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The Invisible Cloud

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There's no one right way to launch products and services today, a point that I make in The Age of the Platform. Consider the two vastly different approaches that two iconic companies took to achieve equally impressive results.

As Brad Stone writes in The Everything Store, Amazon CEO Jeff Bezos stressed the importance of getting big fast from the get-go. He astutely recognized that the Internet in 1994 was effectively a land grab. If his company established strong relationships with its customers, many would have a hard time switching. I'd argue that he was right. One can hardly quibble with Bezos' results over the last 20 years.

Contrast that strategy with Mark Zuckerberg's much more measured approach at Facebook. Remember that, up until 2006, the social network used to be restricted to college and university students. (No .edu email address? No Facebook account. Period.) Zuck had to manage the insatiable demand for Facebook, telling prominent institutions that they would have to wait. Facebook just wasn't ready to expand as quickly as millions of students would have liked. The precocious twentysomething CEO knew that, if Facebook repeatedly crashed due to exponentially growing traffic and infrastructure issues, his company could go the way of Friendster. He may very well only get one bite at the apple. Again, the results have been impressive.

Brass tacks: By embracing cloud computing so early, Zuck was ahead of his time.

A More Mature Cloud

Both Bezos and Zuckerberg embraced cloud computing at key points in their companies' histories, but make no mistake: they were early adopters, the exceptions that proved the rule. For a variety of reasons, in the early days of "the cloud", most organizations treaded lightly. That is, they kept their data and applications "on-premise."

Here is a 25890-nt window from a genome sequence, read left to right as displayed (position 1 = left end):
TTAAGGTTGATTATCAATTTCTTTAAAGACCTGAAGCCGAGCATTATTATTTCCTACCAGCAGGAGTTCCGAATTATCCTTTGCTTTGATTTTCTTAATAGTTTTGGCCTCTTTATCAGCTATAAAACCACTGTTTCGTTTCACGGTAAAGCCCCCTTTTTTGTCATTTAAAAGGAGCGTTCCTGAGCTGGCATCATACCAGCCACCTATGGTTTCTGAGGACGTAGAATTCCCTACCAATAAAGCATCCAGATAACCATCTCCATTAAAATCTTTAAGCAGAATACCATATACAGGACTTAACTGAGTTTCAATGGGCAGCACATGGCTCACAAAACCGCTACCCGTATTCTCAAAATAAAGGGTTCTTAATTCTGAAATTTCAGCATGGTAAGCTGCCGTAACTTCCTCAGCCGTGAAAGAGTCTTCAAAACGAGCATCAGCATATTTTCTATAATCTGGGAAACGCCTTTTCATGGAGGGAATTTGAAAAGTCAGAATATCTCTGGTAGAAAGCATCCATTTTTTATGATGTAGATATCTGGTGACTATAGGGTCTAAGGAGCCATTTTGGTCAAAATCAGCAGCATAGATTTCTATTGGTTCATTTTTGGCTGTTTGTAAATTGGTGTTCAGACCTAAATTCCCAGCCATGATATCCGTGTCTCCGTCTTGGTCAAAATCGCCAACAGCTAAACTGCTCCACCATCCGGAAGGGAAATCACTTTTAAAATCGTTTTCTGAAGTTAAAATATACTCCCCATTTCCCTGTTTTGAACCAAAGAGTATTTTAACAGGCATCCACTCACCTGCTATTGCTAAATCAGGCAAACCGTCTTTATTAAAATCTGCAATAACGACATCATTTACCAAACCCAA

This begs the question: Why the resistance?

Beyond legitimate security concerns, early cloud-computing pricing models were pretty clunky. It was analogous trying to predict at the beginning of the month how much electricity you would need for your home. (For more on this, see a brief history of cloud computing.)

These days, cloud computing is far more sophisticated than it was in the mid-2000s. It is no understatement to claim that is becoming the default deployment model for new technologies. More and more companies are launching new products, services, and apps in the cloud.

Case in point: Samsung recently launched Milk, an ad-free music-streaming service exclusive to Galaxy phones. From a recent GigaOM piece, Milk:

...offers access to some 200 genre-based stations, as well as the ability to launch custom stations based on artists or songs, just like Pandora. The app's user interface is however very different from Pandora's fairly straightforward music player. At the center of the Milk experience is a virtual dial that can be used to quickly scan through stations that are arranged by genre.

Behind all of this is cloud computing, not that John Q. Consumers cares very much. Whether 50 or 50 million people downloaded Milk, Samsung would be able to meet consumer demand without a great deal of IT headaches.

Smart chief executives today understand that performance, flexibility, security, and reliability are far more important to most consumers and employees than how that those four things are achieved. Traditional tech powerhouses have recognized the power and import of cloud computing. Case in point: Consider IBM's March acquisition of Cloudant. In the words of Cloudant VP Dan DeMichele, "Cloudant provides customers with a fully managed database-as-a-service option. This allows developers to focus on their core products rather than worrying about database administration. With Cloudant, IBM didn't just acquire database technology. The company acquired expertise in reaching developers and cloud database options."

Simon Says

Pretend if you like, but cloud computing isn't going the way of the Dodo anytime soon.


What say you?